State Elections Board To Hear Watauga Board Members Petition for Early Voting Sites for Primary Monday

Published Thursday, March 20, 2014 at 6:44 pm

By Jesse Wood

March 20, 2014. Members of the Watauga County Board of Elections will state their case for early voting sites in the May primary to the State Board of Elections on Monday, March 24. The meeting starts at 4 p.m. in the Embassy Suites in Cary. 

Because the early-voting plan that received the majority of the vote by Republicans at a March 5 meeting wasn’t unanimous, the board members must petition the State Board of Elections, which also has a Republican majority, with their respective plans.

At February and March meetings, Democrat Kathleen Campbell pleaded for early voting on the campus of Appalachian State University and another site central to Boone, while Republicans Luke Eggers and Bill Aceto voted to have early voting sites that were geographically centered throughout the county rather than central to a huge chunk of the population that lives, works and goes to school in town.

Last fall, the State Board of Elections heard a similar petition after Eggers and Aceto voted to eliminate an early voting site on the college campus for the November general election. The State Board of Elections, in a 4-1 vote, upheld the decision to eliminate early voting at ASU. 

The Republican plan that passed locally earlier this month has sites at:

  • Watauga County Administration Building in downtown Boone
  • Western Watauga Community Center in Sugar Grove
  • Blowing Rock Town Hall
  • Deep Gap Fire Department
  • Meat Camp Fire Department

The plan that Campbell advocated for has one-stop sites at:

  • Watauga County Administration Building in downtown Boone
  • Meat Camp Fire Department
  • Western Watauga Community Center
  • Blowing Rock Town Hall
  • ASU Plemmons Student Union
  • Boone Town Council Chambers 

On Thursday, Campbell said she has been told by an official at the state elections board that she will be allowed to speak – similar to the hearing last fall.

Several days ago, Campbell sent a 30-page document to the State Board of Elections advocating for her plan, her petition. She also carbon copied U.S. Attorney General Eric Holder and N.C. Attorney General Roy Cooper, along with some other liberal organizations such as American Civil Liberties Union.

The document states that the majority plan is in direct violation of state law, two amendments in the state constitution and the Voting Rights Act of 1965.

The majority plan, Campbell’s 30-page petition states, “is designed to and will, in fact, disenfranchise and suppress the votes” of 18- to 29-year-old voters in the county, non-white voters in the county, Democrats and Democratic-leaning undaffiliated voters in the county.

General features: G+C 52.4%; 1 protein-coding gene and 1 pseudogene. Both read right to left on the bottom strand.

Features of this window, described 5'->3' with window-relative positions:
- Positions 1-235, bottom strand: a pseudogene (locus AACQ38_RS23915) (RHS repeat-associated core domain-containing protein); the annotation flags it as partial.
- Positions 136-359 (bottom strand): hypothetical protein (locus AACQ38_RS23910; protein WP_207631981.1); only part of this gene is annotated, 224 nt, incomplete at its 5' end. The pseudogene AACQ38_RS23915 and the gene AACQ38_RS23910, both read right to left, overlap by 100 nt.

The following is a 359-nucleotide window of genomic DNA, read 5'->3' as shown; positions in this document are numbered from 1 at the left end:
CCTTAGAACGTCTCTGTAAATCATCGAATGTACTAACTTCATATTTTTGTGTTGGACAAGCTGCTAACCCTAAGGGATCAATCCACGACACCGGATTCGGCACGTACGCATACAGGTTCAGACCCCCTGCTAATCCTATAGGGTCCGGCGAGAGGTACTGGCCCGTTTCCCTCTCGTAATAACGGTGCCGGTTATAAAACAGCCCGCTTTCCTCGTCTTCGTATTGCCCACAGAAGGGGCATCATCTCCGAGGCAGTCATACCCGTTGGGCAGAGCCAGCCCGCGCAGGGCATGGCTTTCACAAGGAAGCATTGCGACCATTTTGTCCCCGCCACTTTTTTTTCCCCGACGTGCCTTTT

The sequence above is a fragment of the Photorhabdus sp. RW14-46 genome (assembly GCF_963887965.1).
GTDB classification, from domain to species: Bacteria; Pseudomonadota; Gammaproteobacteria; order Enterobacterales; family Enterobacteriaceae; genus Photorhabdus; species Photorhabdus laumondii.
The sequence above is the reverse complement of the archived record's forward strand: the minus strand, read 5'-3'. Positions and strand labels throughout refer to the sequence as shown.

In conclusion, Campbell’s petition states: “My plan, like the majority plan, argues in favor of offering rural Watauga County voters early voting opportunities in their communities. Where our plans differ is that while the majority plan is discriminatory, suppresses the votes of targeted voter segments, and is as a result unconstitutional, my plan provides justifiable and equal early voting opportunities for all Watauga County voters.” Read the entire document here. The list of exhibits can be viewed here

Aceto said that all the documentation provided to the State Board of Elections advocating the majority plan was presented at the monthly meeting earlier in March plus a map. 

“The plan adopted at our last meeting speaks for itself,” Aceto wrote in an email. “I do not have plans to draft any additional documentation unless the state has a request for further clarification. My understanding is we are one of three counties that did not have a unanimous decision, therefore the state board has to approve our plan prior to the primary. I feel confident the state will confirm our adopted plan.

Aceto mentioned that the majority plan as an increase of more than 30 voting hours over the minimum amount required by the state and that the voting sites are geographically centered off of the major corridors in Watauga County. Where as Campbell’s early-voting site hours – outside of the admin building which is set at 7 a.m. to 6 p.m. – alternate between 10 a.m. to 5 p.m. and 7 a.m. to 2 p.m., the majority plan has all voting hours held at 8 to 4 p.m., which Aceto said would be convenient for staff and consistent for residents. 

“I am excited to know that all citizens of the County will have accessibility to the poles for one stop voting as well as on election day,” Aceto said. 

 Aceto wrote why the majority plan didn’t include an early voting site on ASU:  

  • We are required to have a location at the County Election Board Office ( Being held at Commissioner Boardroom ) 
  • A proposed site being the student union Linville Falls rooms is impossible to enforce the state law that requires 50 foot voting buffers around the exterior of the voting enclosure.   Due to the multiple entries and exits this posed a problem and there have been reports of voter intimidation during the last presidential election. 
  • The County Board of Election voting site early voted in excess of 10,000 people the last presidential election and validates the site can more than adequately handle the needs of the urban areas of Boone. 
  • ASU’s campus will be utilized on election day for voting again at Legends.

Eggers, who voted for Aceto’s plan, didn’t respond to requests for comments on Thursday.

See the agenda for Monday below. 

For more stories regarding the Watauga County Board of Elections, click here

BOE MEET

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